The Syrian Electronic Army (SEA) is at it again. The hactivist group targeted nine websites, including the New York Times, Twitter and Twimg, Twitter's image service. Redirects to servers the hackers controlled aimed to launch drive-by malware attacks on victims.
The SEA's high-profile media hacking spree began earlier this year. Among the victims of the group that supports Syrian President Bashar al-Assad are The Financial Times, The Guardian, and the Associated Press. Most recently, the Washington Post got hit. The common running theme: the papers reported stories SEA didn't like.
No Hacking Here
We asked Ken Pickering, the director of engineering at CORE Security, for his reaction to the attacks. He told us saying the Times was directly hacked is a bit of a fallacy.
"Realistically, their DNS provider was hacked. The end result is the same: The website being unavailable -- or serving up malware -- but there's not a whole lot the New York Times can do if their third party DNS provider was hacked," Pickering said.
"This points out one of the weaknesses of Internet architecture: blind trust on a DNS architecture. If they report the server IP has changed for a domain, most of us blindly trust going to that new IP," he added. "The system is only really failsafe if DNS providers are unhackable, which obviously isn't the case. And this is the resultant outcome: A story that the New York Times was hacked with very little they could do aside from picking a better service provider."
An IT Security Object Lesson
We also asked Kevin O'Brien, enterprise solution architect at CloudLock, for his views on the latest in a growing string of attacks against mainstream media. He told these attacks are not the same as having actual servers managed and run by the New York Times hacked. "The fundamental gap in security appears to have been around a DNS reseller account, which was used to gain access to the DNS records hosted out of Melbourne," he said.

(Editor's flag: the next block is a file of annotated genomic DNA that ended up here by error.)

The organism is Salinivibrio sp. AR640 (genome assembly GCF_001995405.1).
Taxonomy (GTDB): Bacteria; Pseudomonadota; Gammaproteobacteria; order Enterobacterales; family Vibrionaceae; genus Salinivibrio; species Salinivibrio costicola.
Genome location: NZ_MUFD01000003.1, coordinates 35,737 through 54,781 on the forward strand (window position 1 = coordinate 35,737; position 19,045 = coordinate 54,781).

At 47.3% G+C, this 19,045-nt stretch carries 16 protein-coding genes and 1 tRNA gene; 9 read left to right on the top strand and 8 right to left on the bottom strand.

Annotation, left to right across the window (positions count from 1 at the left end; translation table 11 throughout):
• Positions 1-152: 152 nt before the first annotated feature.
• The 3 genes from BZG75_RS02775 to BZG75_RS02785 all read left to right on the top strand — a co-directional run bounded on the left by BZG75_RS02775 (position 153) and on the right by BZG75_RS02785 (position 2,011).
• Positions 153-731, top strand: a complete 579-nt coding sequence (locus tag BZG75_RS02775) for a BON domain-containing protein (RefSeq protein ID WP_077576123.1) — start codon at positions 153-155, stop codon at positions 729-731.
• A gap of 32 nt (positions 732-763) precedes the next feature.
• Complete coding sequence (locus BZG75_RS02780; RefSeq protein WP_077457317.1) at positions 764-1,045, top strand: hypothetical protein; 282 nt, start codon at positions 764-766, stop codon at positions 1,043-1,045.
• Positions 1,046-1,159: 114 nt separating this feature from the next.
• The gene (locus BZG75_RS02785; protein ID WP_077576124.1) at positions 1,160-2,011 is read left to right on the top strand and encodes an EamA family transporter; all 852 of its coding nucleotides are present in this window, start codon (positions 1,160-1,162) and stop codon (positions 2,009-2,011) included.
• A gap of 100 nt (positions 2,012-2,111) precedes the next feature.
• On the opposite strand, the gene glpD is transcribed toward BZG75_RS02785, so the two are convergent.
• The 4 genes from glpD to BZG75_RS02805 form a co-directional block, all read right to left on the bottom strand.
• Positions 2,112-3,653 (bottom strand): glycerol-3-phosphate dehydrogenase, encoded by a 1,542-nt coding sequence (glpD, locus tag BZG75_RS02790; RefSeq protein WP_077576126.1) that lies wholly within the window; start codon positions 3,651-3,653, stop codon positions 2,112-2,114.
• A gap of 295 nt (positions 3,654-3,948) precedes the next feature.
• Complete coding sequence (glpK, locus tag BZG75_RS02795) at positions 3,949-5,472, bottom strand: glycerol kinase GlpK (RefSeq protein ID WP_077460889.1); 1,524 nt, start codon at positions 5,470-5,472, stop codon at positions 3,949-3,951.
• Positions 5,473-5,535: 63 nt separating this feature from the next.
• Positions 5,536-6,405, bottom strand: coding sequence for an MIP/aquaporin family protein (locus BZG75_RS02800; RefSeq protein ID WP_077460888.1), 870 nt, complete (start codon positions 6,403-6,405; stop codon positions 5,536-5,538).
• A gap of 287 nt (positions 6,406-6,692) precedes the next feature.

If anything, O'Brien noted, these attacks are one more example of why companies need to implement properly layered defense strategies. Again, the issue with the DNS compromise was that a single point of failure -- the domain record company hacked, in this case -- resulted in "real-world" damages.
"Any time a single point of failure exists, one should assume that it will be the target of concerted effort on the behalf of criminals who wish to exploit, destroy, or compromise an organization," Brien said. "The coming days will tell for certain, but it's probably safe to assume that the Gray Lady's staff had not considered whether or not their DNS host was properly auditing and securing their environment. In turn, the DNS host was probably not doing the same for their resellers."
As O'Brien sees it, there is an object lesson in these attacks: As connections and access grows, the threat radius for an organization expands with it. If there is any consolation to be had, he said, it is that this is an incredibly unsophisticated form of attack.
"There is a high likelihood that the reseller account in question was compromised through either social engineering or poor password policy," he explained, "both of which can be addressed through end-user training and more sophisticated end-point security systems."